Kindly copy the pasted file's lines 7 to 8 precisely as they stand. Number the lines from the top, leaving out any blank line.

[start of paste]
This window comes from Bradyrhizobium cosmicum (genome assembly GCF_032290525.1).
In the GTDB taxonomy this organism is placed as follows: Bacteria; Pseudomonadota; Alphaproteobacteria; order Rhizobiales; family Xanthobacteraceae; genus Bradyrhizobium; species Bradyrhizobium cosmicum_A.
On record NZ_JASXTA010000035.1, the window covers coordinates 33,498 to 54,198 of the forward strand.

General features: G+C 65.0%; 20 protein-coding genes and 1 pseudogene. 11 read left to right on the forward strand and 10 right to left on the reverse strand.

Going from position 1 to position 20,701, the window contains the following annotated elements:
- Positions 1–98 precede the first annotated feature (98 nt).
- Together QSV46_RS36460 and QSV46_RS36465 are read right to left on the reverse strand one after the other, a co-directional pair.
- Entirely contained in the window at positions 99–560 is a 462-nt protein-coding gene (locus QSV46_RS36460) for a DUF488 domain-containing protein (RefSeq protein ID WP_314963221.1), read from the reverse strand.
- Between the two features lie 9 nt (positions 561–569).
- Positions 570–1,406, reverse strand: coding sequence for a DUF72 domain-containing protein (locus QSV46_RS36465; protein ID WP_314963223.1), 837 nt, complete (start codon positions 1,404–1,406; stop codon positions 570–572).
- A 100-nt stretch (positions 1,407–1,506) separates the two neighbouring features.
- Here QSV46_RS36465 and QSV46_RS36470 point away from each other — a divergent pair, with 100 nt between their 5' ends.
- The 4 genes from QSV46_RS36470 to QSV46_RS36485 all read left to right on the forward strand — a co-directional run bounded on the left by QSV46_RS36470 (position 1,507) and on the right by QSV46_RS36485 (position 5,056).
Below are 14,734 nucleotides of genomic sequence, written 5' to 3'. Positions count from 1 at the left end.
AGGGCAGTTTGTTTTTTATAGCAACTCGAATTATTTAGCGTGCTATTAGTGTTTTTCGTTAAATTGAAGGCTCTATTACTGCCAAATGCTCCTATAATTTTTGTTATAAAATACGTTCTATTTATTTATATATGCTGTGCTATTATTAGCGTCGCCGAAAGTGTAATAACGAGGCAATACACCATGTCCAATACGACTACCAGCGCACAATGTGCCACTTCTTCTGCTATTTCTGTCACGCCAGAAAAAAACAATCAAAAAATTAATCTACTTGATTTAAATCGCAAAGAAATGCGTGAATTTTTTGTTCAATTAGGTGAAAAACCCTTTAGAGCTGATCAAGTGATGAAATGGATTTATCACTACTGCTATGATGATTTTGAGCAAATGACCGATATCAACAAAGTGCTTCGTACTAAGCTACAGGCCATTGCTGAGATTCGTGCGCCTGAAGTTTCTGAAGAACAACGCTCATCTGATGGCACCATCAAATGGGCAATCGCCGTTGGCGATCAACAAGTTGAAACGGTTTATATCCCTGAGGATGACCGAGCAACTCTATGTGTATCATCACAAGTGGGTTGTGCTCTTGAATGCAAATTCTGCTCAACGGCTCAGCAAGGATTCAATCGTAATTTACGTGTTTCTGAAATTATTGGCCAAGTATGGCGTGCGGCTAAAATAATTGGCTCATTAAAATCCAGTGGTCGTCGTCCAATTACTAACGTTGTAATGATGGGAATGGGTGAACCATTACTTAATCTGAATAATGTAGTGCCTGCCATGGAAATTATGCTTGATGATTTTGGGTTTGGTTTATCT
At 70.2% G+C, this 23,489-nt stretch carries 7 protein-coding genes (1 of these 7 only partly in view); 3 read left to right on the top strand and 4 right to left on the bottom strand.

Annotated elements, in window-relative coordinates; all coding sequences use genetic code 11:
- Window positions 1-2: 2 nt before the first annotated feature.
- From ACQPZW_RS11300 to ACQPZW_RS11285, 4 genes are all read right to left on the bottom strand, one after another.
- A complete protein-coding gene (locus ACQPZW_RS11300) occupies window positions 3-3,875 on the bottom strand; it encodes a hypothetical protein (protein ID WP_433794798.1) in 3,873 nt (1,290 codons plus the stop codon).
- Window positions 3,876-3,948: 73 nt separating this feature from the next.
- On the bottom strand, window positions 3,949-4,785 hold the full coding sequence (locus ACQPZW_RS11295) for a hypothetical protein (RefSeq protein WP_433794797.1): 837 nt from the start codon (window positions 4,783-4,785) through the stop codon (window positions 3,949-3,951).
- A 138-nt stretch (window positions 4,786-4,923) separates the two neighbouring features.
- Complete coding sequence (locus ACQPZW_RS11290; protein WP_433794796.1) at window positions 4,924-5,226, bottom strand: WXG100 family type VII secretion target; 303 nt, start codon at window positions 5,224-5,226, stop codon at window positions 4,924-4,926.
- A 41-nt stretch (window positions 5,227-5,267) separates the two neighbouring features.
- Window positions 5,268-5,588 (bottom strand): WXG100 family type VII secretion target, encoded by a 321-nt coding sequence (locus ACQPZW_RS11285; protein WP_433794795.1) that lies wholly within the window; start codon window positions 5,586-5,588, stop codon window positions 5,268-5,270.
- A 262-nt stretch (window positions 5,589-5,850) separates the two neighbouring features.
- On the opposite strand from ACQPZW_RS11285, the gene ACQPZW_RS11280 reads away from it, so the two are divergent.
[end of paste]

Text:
- Together QSV46_RS36460 and QSV46_RS36465 are read right to left on the reverse strand one after the other, a co-directional pair.
- Entirely contained in the window at positions 99–560 is a 462-nt protein-coding gene (locus QSV46_RS36460) for a DUF488 domain-containing protein (RefSeq protein ID WP_314963221.1), read from the reverse strand.